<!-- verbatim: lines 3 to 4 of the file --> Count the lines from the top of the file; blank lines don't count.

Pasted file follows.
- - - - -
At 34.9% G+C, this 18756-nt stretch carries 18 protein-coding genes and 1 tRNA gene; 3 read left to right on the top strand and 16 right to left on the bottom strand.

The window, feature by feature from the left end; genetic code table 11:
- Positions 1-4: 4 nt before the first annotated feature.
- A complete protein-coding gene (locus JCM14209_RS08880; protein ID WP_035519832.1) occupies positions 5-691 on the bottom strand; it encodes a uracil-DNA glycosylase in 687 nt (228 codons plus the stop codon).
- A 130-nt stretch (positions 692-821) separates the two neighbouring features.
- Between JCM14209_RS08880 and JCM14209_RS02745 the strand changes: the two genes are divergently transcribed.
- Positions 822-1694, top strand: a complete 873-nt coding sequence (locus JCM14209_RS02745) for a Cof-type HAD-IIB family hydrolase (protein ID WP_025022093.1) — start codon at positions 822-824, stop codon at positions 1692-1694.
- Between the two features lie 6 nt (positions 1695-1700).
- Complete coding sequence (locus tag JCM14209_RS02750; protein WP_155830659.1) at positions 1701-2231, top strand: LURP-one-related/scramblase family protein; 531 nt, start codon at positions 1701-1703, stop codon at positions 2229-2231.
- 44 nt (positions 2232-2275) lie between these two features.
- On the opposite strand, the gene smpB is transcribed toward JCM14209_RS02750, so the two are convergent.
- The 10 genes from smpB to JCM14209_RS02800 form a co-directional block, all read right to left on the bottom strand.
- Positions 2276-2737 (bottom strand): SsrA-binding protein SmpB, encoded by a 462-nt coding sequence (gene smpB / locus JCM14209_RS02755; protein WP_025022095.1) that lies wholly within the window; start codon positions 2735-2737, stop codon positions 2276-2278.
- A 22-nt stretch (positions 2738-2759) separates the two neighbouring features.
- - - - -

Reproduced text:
- Positions 1-4: 4 nt before the first annotated feature.
- A complete protein-coding gene (locus JCM14209_RS08880; protein ID WP_035519832.1) occupies positions 5-691 on the bottom strand; it encodes a uracil-DNA glycosylase in 687 nt (228 codons plus the stop codon).